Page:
Kaye Freeman has written a series of Bible study courses for children in kindergarten through high school. All courses are designed for students to grow in their relationship with God as well as in their knowledge of the Bible.
Seven courses target younger students, but even these courses are suitable for different age ranges within the elementary grades. For example, all elementary studies can be used for kindergarten through second grade if used with adult assistance. An adult guide can read the text and passages while the younger students color in the illustrations. Students in grades three through five can use these same courses for independent study. Titles include:
- Choosing Kindness
- Choosing Humility
- Choosing Responsibility
- Choosing Thankfulness
- Choosing Self-control
- Choosing Obedience
- Choosing Righteousness
Each course addresses a character trait with a topical study that draws on scattered scripture verses as well as illustrative Bible stories for lesson material. Students look up scriptures and complete a variety of activities as they work through each lesson. They might fill in blanks, answer multiple-choice questions, write full-sentence answers, match up columns, and solve various types of puzzles (e.g., mazes and codes.) They memorize and write a weekly memory verse. There are a number of pages that might be used as coloring pages. Lessons include practical applications, and they often make connections from previous lessons to tie ideas together. Quizzes and answer keys are at the back of each book.
Each course has 16 lessons and should be completed in about one month. Some lessons will take more time than others. It might be possible to complete some lessons in one sitting, while others should be spread out over a few days.
Five more courses designed for pre-teens and teens are more like survey courses. Three of these courses have 16 lessons each:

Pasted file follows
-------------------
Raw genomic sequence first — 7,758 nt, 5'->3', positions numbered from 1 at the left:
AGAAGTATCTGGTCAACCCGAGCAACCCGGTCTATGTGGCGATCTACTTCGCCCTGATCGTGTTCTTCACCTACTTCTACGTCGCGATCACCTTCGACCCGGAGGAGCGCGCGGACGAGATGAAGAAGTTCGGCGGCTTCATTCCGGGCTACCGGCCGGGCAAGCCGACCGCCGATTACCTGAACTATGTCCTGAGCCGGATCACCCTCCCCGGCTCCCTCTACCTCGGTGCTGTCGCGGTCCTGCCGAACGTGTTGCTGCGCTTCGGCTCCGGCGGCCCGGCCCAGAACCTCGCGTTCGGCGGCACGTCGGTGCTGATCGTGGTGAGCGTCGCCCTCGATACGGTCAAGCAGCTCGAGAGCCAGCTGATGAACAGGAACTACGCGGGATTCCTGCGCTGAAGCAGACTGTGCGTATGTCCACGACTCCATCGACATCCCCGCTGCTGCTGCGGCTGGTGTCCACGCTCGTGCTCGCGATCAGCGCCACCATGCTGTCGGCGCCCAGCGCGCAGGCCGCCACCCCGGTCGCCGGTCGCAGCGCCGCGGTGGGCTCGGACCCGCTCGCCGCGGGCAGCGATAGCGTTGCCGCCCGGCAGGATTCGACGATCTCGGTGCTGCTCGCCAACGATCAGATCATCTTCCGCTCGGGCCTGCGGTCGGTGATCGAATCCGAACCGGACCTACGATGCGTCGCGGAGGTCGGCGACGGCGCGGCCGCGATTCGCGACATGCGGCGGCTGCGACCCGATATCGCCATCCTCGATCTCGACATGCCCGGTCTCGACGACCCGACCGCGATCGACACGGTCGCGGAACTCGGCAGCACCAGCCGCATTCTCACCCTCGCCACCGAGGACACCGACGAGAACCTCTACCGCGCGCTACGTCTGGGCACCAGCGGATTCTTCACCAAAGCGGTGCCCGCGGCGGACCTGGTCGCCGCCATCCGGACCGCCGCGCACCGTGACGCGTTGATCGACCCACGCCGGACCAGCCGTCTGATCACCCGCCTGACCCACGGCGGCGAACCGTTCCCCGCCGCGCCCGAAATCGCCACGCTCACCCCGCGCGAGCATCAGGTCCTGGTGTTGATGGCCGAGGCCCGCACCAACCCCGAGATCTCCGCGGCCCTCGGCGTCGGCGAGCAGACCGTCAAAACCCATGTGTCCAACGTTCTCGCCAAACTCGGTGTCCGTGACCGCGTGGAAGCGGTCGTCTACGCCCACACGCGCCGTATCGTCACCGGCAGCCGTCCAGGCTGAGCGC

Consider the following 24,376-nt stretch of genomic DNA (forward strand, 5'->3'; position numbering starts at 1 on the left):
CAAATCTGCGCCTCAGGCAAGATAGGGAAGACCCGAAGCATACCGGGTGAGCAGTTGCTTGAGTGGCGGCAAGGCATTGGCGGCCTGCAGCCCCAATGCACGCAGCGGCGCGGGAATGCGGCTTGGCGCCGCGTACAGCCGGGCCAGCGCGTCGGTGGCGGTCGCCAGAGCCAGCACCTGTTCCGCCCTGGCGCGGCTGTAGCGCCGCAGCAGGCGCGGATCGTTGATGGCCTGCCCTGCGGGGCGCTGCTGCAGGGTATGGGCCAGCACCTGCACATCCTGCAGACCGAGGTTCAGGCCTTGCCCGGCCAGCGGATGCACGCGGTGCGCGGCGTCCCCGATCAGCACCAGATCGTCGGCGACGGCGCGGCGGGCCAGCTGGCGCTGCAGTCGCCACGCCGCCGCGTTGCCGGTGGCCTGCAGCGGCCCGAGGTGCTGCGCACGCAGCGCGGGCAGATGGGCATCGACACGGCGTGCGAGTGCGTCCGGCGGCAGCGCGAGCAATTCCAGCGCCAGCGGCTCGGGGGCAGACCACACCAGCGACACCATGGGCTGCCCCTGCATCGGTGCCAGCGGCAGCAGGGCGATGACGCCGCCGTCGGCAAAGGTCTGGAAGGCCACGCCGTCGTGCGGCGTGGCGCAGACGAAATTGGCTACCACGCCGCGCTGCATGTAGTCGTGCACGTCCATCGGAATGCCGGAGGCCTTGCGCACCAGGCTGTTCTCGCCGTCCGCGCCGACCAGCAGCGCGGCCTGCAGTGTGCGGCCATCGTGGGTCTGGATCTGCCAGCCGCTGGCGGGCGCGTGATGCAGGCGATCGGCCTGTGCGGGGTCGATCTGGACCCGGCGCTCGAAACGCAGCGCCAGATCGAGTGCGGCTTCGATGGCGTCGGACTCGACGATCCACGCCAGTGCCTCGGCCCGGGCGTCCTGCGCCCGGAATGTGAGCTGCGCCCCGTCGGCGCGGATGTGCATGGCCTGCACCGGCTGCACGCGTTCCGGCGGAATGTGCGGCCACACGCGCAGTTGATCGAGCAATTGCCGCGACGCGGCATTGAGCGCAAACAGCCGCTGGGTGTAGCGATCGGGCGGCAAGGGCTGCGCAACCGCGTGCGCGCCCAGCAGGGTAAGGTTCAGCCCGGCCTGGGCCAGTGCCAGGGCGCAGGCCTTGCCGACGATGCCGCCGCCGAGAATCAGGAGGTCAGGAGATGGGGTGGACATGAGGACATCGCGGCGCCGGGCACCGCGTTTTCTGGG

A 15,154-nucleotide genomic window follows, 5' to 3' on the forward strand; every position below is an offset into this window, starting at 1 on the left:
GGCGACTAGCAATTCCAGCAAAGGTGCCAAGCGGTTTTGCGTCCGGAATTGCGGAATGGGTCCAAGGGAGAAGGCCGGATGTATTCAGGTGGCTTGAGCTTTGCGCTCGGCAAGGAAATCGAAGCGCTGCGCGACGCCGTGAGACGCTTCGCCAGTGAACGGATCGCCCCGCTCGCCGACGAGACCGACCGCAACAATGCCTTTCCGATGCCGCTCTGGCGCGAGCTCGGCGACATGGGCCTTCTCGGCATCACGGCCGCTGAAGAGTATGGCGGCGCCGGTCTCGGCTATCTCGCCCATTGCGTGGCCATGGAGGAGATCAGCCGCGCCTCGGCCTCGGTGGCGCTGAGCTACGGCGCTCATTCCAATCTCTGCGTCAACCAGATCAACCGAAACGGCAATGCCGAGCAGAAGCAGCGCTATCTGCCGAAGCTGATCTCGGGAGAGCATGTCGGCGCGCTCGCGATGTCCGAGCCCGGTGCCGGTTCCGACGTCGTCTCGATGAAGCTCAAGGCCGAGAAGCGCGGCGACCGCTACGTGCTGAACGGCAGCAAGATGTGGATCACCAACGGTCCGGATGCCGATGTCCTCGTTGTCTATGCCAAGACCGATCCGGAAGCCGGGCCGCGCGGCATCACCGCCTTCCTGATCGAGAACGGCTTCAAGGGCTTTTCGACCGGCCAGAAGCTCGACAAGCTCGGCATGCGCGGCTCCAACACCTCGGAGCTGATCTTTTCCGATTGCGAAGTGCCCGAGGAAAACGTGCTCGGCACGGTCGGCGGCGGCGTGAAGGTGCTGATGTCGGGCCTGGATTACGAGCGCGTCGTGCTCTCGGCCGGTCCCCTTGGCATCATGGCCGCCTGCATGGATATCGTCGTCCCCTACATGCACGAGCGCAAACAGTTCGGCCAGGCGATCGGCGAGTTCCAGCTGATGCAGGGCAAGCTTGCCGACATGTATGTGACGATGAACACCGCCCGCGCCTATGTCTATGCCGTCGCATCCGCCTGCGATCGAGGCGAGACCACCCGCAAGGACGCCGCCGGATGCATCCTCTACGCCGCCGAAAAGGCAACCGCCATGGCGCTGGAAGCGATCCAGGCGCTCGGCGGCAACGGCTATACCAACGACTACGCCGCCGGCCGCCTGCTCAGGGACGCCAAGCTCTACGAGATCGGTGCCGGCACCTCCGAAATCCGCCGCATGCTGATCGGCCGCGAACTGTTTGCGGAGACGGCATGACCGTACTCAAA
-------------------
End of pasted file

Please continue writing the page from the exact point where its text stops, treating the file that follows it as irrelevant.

- Jesus in the Old Testament
- Bible Covenants
- Godly Relationships
Another course for pre-teens and teens has 32 lessons:
- A Journey through the Old Testament, the Gospels, and Acts
While the first three upper-level courses have four quizzes each, there are 12 quizzes for the last course. The last course can easily be spread out over a full school year if students take time to read through many of the books of the Bible they are studying, even if it's not required.
While courses are not written on an adult level, they are challenging with very worthwhile content. At the upper level, there are no more puzzles or coloring pages. Students still fill in blanks and answer multiple-choice questions, but sometimes they write a sentence or a paragraph in response to a question. As with the younger-level books, some lessons might be completed in one sitting, while others will take more time. For all of these upper-level courses, the author suggests that parents work with pre-teens while teens should be able to work independently.
While the author comes from a Full Gospel perspective and believes that the gifts of the Holy Spirit (such as miracles and speaking in tongues) are still active today, she tells me that only Choosing Thankfulness advocates speaking in tongues. This is the only distinction that might narrow the audience for theological reasons. Lower-level courses are based on the New International Reader’s Version Bible, while upper-level courses use the New International Version.
Most homeschool Bible study resources that focus strongly on character traits have been designed for family or group use rather than independent study. I think that allowing students to independently work through the courses on character traits as well as the upper-level course on Godly Relationships might be much more productive than a family study since these courses challenge students to seriously consider their own behavior and attitudes—something that can be awkward in groups. While young children up through about second grade will generally do well working on character traits in a family or group setting, beyond that I would generally recommend independent study. So rather than push students in grades five and six into the upper-level courses, I’d stick with the lower-level courses. Seventh graders should be able to work independently through the upper-level courses.